Many of my white friends and mentors from that very same liberal institution shunned and ignored my pleas for conversation about America’s race problem.
“Stop living in the past,” they told me.
“But, Barack Obama is the president,” they noted.
“Stop pulling the race card,” they insisted.
Commenters of the White liberal variety flocked to the pieces I wrote, detailing the insidious nature of America’s structural racism, to decry my bigotry and deflect to my anger. White feminists called me divisive for pointing to the continued marginalization of minority female voices in the wider feminist movement, displayed by Patricia Arquette’s call for solidarity from POC and WOC to rally against gender wage inequality, despite the biggest wage gaps being unmistakably race-based. Self-help obsessed White liberals insisted that it was I that needed changing– my self-defeating perspectives and irresponsible “preoccupation” with racism. Class-obsessed White liberals pointed to class, not race as the problem, despite the intricate relationship between the two after generations of Black cyclical discrimination, disadvantage and inequality that makes class ascension a dream for most African-Americans. Hippie, “free thinking” whites preached love and acceptance, but grew silent when faced with facts regarding racial inequality. The rarefied air of White condescension was oftentimes stifling for me, a woman of color, frequently out of breath from constant explanation that falls on deaf ears. Activists of the group implored me to acknowledge their participation in marches, programs directed to help in mates learn to read, initiatives to give homeless POC food, etc.
“Liberalism” allows Whites to maintain a sense of self-righteousness; to claim higher moral ground and standing, which breeds arrogance and enables ignorance and inaction against deeper issues. When juxtaposed with a conservative, gun-toting, “nigger” hating, religiously-obsessed, White populous, it is easy to understand why White liberalism seems so miraculously progressive. However, both ideologies often merely exist on a spectrum of White political and ideological supremacy. A supremacy infrequently fought against or even acknowledged by most Whites, despite their “political alignment.”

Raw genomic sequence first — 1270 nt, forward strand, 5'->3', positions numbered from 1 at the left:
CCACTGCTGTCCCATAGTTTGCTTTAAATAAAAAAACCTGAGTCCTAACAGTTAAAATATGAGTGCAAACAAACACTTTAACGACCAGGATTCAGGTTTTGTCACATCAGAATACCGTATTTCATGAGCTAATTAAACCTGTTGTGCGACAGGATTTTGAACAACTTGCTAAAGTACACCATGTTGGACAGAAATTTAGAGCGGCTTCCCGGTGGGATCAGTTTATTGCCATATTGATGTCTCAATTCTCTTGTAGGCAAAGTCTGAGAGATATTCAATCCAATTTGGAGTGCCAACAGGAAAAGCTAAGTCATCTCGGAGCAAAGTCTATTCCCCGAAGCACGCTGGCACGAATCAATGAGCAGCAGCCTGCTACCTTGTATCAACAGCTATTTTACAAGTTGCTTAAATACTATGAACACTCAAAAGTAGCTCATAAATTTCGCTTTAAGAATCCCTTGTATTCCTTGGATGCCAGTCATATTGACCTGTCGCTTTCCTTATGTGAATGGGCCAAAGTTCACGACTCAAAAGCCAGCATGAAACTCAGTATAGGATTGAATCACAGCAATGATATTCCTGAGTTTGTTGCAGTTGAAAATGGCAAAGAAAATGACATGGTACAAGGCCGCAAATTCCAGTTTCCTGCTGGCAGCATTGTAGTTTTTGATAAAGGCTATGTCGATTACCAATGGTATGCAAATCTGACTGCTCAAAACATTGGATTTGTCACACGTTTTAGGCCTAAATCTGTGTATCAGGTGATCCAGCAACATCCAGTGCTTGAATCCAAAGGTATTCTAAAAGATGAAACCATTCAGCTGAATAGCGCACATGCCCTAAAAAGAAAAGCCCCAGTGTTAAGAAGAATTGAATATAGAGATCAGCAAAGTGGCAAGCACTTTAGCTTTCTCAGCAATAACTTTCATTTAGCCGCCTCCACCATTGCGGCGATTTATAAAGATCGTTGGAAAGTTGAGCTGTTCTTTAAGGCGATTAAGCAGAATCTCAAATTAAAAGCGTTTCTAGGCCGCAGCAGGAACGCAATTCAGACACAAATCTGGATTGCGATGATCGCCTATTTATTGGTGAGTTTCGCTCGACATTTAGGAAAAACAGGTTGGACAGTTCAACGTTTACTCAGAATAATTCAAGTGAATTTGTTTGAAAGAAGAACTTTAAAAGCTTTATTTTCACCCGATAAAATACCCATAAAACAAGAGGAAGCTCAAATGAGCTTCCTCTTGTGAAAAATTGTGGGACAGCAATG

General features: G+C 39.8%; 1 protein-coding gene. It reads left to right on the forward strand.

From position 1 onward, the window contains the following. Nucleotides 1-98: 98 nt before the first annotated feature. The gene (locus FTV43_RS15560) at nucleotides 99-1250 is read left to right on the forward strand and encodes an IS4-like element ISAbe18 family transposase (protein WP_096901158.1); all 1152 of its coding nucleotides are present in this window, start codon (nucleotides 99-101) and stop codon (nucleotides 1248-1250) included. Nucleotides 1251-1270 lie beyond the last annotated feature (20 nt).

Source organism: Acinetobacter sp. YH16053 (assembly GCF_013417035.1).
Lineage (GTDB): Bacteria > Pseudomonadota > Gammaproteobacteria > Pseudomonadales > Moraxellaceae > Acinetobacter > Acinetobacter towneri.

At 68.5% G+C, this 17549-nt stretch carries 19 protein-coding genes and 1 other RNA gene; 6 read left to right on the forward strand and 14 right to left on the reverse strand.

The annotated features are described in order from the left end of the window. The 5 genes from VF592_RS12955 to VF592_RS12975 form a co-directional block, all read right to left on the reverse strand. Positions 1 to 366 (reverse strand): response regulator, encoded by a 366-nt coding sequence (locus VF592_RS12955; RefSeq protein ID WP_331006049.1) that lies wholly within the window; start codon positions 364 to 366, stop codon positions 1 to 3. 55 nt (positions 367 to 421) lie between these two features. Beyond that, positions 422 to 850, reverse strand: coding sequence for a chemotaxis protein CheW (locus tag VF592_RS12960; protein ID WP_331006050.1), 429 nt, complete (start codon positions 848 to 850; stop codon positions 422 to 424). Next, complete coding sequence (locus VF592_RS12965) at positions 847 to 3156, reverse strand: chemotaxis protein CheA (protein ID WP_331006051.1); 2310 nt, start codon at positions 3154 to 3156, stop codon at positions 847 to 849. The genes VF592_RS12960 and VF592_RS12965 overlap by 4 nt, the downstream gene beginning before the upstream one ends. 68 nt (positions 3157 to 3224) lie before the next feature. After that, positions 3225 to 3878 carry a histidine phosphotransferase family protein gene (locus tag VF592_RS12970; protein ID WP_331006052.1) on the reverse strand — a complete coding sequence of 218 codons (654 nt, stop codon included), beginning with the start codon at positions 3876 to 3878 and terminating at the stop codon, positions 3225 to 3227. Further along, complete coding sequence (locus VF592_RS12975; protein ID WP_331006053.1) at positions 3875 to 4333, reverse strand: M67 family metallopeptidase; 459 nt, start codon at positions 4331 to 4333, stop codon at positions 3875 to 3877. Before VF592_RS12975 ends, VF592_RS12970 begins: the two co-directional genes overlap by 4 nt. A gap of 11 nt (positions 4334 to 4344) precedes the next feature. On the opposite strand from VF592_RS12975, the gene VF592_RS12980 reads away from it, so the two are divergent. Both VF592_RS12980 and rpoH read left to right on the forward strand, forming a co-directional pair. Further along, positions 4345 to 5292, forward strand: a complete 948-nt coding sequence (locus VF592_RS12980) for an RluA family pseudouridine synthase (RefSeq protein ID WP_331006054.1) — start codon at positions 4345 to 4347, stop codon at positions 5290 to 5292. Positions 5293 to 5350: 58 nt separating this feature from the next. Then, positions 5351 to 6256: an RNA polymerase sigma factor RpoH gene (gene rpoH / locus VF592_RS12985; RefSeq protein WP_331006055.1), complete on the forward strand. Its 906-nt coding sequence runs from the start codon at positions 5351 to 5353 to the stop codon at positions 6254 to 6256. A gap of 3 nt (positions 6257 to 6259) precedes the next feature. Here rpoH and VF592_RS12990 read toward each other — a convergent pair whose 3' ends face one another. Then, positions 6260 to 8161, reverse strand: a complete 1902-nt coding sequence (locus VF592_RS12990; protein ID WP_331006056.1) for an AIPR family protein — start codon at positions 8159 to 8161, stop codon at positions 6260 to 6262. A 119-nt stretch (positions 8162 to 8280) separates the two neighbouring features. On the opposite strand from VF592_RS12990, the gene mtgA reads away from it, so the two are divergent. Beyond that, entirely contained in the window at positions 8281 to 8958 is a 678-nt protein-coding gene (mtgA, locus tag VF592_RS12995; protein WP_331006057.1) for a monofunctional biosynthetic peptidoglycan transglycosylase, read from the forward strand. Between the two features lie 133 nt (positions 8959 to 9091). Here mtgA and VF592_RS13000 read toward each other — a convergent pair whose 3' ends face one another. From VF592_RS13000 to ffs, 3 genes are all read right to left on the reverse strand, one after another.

After all, even the most liberally-minded Whites dispense euro-centric materials, curriculums, histories and reading lists. Argue that White musical appropriation is ok because “music is universal.” Pen pieces in national news outlets that brand Black men “thugs,” “savages’ and “possessed.” Diminish the accomplishments of Black women because, supposedly they are “angry” or not “classically beautiful”. Exist in mostly White, segregated environments. Have very few to no friends of color. Constantly entertain theories of Black and minority cultural pathology in academia. Gentrify once diversely populated neighborhoods. Continue to propagate myths of meritocracy and hard work, despite cushioned inheritances that make for easy investment and studies that have proven just how difficult it is for impoverished individuals to better their economic predicament.
Most Whites are implicated in the continued participation in the perpetuation of White supremacy, except the White liberal can scapegoat conservatives to avoid culpability for its own shortcomings. And as a person of color, that, in my opinion, is more dreadful and painful than being faced with the overt, clear-cut racism of the right.
In truth, I much prefer to be immediately rejected, than accepted under the pretense that I am welcomed only to later be ridiculed and dismissed. I prefer to know exactly where I stand with While people; the lines clearly drawn and left uncross, than to constantly cross over into a world that turns on me and attacks me a the slightest sense of provocation. I do not have the emotional strength to continuously battle the guilt-ridden, aggressive, spiteful subconscious of the White liberal that intellectually is well-intentioned, but psychologically fragile, fragmented and frustrated.
White liberalism must be cured of its own cultural/psycho-social Dr. Jekyll/Mr. Hyde pathology. And the first step to the alleviation of any problem is acceptance. Strangely enough, the similarity that can be drawn between people of color and White liberals is that their problem continues to be White supremacy.
For that reason, I urge all White liberals to return their focus, as a collective to the eradication of that pathology. Though privileges must be checked, programs should teach inmates to read and food, clothes and educational material must be brought to starving African children, White investment into those issues will not end White supremacy. White people must be educated to the vastness of racial inequality. Wealth must be redistributed. Policies must be enacted to promote equality in education. Honest discussions about the future of the Black community that has been further destroyed by the War on Drugs and America’s for-profit incarceration system must be broached. Histories must be acknowledged. Racial discourse better contextualized. America’s “liberalism” desperately needs to reinvent itself.
That reinvention must finally be inclusive of and account for the opinions and needs of people of color.